As Safa heads into its elective congress on Saturday, we hope that the delegates will vote with their heads and consciences, and not their emotions.
If the game is to be given a shot in the arm, the status quo simply has to be disrupted.
Thanks to the ineptitude of the current administration, South African football has become a laughing stock.
The key that will open the door to a new future for local football is in the hands of those who have been delegated to cast their votes on June 25.
As things stand in terms of the administration of football in South Africa, there has not even been the lamest attempt to do things correctly or follow international best practice. Innovation has also been out of the question.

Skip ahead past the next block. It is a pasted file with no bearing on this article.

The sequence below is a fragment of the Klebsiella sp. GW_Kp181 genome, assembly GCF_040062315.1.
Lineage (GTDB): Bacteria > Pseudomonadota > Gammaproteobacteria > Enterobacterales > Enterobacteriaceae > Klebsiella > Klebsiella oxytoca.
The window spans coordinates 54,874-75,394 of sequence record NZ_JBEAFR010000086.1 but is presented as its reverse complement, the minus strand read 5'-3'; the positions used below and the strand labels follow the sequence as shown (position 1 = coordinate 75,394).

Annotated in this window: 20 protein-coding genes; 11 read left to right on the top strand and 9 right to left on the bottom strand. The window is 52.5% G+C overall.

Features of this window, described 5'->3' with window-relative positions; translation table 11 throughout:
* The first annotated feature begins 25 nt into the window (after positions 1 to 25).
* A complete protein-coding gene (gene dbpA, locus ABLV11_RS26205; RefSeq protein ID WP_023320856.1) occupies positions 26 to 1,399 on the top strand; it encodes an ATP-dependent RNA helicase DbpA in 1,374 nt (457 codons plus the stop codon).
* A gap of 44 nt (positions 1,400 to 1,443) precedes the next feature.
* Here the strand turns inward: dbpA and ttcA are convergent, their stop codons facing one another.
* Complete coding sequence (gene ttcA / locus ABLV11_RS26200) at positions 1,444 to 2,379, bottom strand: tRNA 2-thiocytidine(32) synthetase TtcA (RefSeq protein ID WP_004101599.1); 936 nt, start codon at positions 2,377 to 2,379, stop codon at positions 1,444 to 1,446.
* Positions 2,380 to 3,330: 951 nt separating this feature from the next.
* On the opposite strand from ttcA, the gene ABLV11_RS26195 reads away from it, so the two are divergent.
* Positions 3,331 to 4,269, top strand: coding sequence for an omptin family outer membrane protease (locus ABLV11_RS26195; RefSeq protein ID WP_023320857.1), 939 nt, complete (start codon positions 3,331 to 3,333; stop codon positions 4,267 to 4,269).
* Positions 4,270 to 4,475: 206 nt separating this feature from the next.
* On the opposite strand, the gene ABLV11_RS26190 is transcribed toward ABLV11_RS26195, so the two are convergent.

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All the current leadership is good at is shifting the goalposts, as was the case with Vision 2022.
Where other sporting codes are making strides, football is lagging behind.
Just yesterday, two South African rugby clubs – the Bulls and the Stormers – contested the final of the United Rugby Championship. Meanwhile, national football teams have dismally failed to live up to expectations, underscored by Bafana Bafana’s absence from the Afcon in Cameroon.
Bafana’s performance against Morocco in the 2023 Afcon qualifier last week was another reminder that change is needed at Safa.
Football is not about boardroom politics, but about what happens on the field. Players and clubs cannot perform if the body entrusted with leading the sport to success is itself in a shambolic state.
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Because Safa is a public organisation, it is the democratic right of every football-loving South African to declare to those who currently run the show: “You have run your race; you tried your best, but your best was not good enough. Now it is time to bow out.”